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In this Issue
PRODUCTS AND SERVICES
ARCTIC SYSTEM SCIENCE (ARCSS)
NEWS FROM OTHER CENTERS
Recently NSIDC was notified by the Polar Science Center, University of Washington, of an error in the buoy data from the International Arctic Buoy Program. These data are archived at NSIDC, and we provide pointers to them in our online and printed data catalog. Users of these data are encouraged to evaluate whether or not the reported error may have affected the results of any previous work. As noted below, we expect corrected data to be available by late June 1996. Please contact Mr. Ignatius Rigor, IABP Data Manager (address below) or contact NSIDC User Services if you have questions or concerns.
Dear IABP User,
Ongoing quality control and research on the International Arctic Buoy Program (IABP) datasets have uncovered a systematic error in the computation of the second derivative of pressure, d2p/dxdy, reported in the AB datasets. The other pressure derivatives were also checked and found to be correct.
Though this error does not affect more commonly used quantities such as geostrophic wind and vorticity, it does affect some seldom used quantities such as the shear of the geostrophic wind.
The error occurs in the datasets processed after 1981, including the 1979 data which were reprocessed in 1994. The original 1979, 1980, and 1981 data do not contain the error.
In essence, the derivative was divided erroneously by4. We must caution users that simply multiplying the erroneous field by 4 does not correct the error, since the variable has been rounded off. For example, if the original calculation of d2p/dxdy is 1.51x10-6, this result is reported in the AB dataset as 2 after multiplication by 106 and truncation. If we simply multiply by 4, we get 8, whereas the correct truncated value is 6. Other quantities that we have checked such as the var(d2p/dx2)/var(d2p/dxdy), which should be approximately 3 (Thorndike and Colony, Journal of Geophysical Research, 87(C9), 5,845-5,852, 1982), give us values close to 5 after multiplying the erroneous d2p/dxdcalculating variances.
We have corrected the optimal interpolation code and are currently reprocessing the data as outlined in the 1982 data report. The erroneous datasets have been removed from the IABP FTP site and the new datasets will be available via FTP and HTTP from the server IABP.APL.WASHINGTON.EDU and through the National Snow and Ice Data Center/World Data Center-A for Glaciology (NSIDC/WDC-A) after quality control procedures are applied to the reprocessed data. We hope to have the reprocessed datasets available by the end of June.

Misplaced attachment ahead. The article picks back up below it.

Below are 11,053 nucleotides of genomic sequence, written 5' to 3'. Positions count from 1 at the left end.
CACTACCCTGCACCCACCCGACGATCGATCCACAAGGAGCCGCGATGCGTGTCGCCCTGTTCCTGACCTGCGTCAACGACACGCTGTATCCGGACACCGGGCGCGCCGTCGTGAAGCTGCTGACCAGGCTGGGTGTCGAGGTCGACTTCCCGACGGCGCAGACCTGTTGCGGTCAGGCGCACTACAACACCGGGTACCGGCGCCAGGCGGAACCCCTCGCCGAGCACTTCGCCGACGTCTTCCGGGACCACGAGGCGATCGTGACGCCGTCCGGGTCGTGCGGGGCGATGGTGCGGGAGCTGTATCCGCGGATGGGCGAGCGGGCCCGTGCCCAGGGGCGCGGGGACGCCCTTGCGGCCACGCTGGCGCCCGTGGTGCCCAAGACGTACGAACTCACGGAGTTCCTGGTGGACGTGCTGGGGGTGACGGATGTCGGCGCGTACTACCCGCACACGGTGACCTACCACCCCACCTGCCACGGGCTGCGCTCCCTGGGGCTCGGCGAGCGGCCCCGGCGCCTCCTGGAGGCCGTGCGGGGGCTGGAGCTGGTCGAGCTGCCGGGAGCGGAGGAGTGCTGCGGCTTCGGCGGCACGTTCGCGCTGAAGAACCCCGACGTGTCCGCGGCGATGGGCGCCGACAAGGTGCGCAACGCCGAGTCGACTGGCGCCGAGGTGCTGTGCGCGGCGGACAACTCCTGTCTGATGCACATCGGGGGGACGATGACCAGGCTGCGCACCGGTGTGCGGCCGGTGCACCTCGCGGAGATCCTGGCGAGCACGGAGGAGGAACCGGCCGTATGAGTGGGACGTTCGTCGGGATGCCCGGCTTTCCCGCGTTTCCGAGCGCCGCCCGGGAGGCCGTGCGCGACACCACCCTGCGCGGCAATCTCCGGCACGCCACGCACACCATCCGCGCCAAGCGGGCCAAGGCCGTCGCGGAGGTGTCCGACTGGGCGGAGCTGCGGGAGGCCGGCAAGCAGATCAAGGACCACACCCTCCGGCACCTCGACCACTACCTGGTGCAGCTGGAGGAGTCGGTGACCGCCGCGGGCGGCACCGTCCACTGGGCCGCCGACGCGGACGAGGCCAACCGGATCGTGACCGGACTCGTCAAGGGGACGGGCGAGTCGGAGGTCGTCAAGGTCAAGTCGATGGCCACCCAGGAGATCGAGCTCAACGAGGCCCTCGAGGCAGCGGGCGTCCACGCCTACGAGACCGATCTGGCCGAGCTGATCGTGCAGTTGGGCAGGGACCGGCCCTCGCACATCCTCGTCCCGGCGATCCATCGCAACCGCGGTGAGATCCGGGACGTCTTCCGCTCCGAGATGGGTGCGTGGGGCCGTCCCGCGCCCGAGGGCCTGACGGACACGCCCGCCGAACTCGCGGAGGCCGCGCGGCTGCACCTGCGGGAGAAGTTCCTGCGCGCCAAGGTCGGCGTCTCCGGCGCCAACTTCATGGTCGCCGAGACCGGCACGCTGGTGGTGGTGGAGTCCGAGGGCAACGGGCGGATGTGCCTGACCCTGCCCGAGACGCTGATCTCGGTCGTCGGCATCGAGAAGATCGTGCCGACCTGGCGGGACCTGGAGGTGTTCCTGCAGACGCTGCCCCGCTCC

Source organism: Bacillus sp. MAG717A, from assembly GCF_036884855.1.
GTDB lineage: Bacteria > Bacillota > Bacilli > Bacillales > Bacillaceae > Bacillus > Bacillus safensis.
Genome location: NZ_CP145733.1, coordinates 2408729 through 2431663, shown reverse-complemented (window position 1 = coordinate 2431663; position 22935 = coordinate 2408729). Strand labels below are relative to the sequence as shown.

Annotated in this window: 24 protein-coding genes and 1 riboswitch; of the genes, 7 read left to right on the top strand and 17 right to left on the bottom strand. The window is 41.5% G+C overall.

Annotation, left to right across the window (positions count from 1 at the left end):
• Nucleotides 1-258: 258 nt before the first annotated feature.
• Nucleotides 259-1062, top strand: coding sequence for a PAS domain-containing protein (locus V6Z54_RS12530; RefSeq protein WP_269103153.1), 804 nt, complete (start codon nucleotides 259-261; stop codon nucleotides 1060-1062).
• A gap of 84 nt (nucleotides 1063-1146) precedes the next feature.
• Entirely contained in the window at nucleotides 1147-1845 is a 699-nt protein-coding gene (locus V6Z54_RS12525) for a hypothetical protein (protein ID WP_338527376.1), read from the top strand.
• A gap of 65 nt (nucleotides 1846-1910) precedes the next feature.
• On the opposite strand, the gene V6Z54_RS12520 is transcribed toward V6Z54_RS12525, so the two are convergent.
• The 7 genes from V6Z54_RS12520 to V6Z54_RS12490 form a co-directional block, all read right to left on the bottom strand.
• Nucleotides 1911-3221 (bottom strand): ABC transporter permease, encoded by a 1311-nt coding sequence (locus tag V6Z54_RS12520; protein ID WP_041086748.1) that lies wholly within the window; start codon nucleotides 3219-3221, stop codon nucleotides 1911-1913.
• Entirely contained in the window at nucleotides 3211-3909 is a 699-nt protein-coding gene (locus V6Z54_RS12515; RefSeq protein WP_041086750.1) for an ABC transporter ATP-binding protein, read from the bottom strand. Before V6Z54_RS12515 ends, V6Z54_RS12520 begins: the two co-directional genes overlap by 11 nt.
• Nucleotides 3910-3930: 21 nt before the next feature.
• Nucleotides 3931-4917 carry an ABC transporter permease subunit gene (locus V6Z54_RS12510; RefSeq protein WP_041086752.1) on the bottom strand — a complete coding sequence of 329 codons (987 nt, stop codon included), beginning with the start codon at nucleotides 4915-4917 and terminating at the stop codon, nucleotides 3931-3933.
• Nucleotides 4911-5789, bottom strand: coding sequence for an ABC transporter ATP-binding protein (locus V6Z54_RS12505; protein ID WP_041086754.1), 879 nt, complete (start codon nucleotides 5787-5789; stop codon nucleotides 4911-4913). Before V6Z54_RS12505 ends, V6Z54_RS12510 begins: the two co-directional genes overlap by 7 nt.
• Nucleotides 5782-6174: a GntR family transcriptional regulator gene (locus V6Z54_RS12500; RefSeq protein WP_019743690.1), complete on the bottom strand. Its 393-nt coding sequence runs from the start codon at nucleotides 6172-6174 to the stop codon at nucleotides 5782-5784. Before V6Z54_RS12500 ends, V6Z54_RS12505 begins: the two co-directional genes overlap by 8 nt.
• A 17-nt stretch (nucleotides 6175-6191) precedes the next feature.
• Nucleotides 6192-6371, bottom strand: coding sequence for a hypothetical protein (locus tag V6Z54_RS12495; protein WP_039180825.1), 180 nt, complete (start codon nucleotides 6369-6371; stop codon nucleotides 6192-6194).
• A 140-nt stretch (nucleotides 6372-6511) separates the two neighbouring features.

We hope that this error has not had an adverse impact on your research. Please let us know how we can serve you better.
IABP Data Manager
Polar Science Center
University of Washington
1013 NE 40th Street
Seattle, WA 98105
The ARCSS Data Coordination Center at NSIDC recently launched a new home page on the World Wide Web. In an attempt to better serve the ARCSS community and other interests, our page provides a variety of new and improved services.
The ARCSS database has been reorganized into a subject-oriented structure. This design was implemented to serve a broader community with a logical, user- friendly interface to browse and retrieve data sets. Overviews of the formal ARCSS projects are also presented to educate users about the goals of ARCSS and each of its components. To facilitate communication among the ARCSS community, a comprehensive directory that includes an e-mail service is also maintained. A calendar of events keeps users informed of ARCSS and ARCSS- relevant conferences and deadlines. Finally, real-time data access to Arctic weather has been initiated with both Alaskan and Canadian surface data and forecasts.
We hope that our new web format will not only provide the ARCSS community with valuable services and an efficient database, but also be an inviting site for the interested public and educators wishing to learn more about Arctic System Science. We anticipate a proactive role in maintaining an evolving web page to best meet the needs of our users. Work is also underway to improve web visibility.
Please give the ARCSS site a try.
The U.S. International Trans Antarctic Scientific Expedition (ITASE) Workshop was held in Baltimore, MD, on May 22 and 23. The purpose of the workshop was to develop a science and implementation plan for the US ITASE program to be presented at the international ITASE meeting this summer in Cambridge, UK. NSIDC representatives Ted Scambos and Matthew Cross presented reports on remote sensing and data management issues, respectively.
The broad ITASE plan is to determine the last 200 years of global climate, atmospheric composition, and aerosols as recorded in the Antarctic Ice Sheet. This will be accomplished by a series of traverses across both the East and West Antarctic ice sheets during which the upper few 10s of meters will be cored, and several ancillary measurements made in the vicinity. This upper layer records several parameters of importance to global climate (e.g., chemistry, isotopes, accumulation), and is an indicator of variations in climate in Antarctica. This record will greatly add to our current understanding of global change over the last few hundred years derived from other sources, and will provide an essential baseline for the interpretation and comparison of the deeper Antarctic ice core records.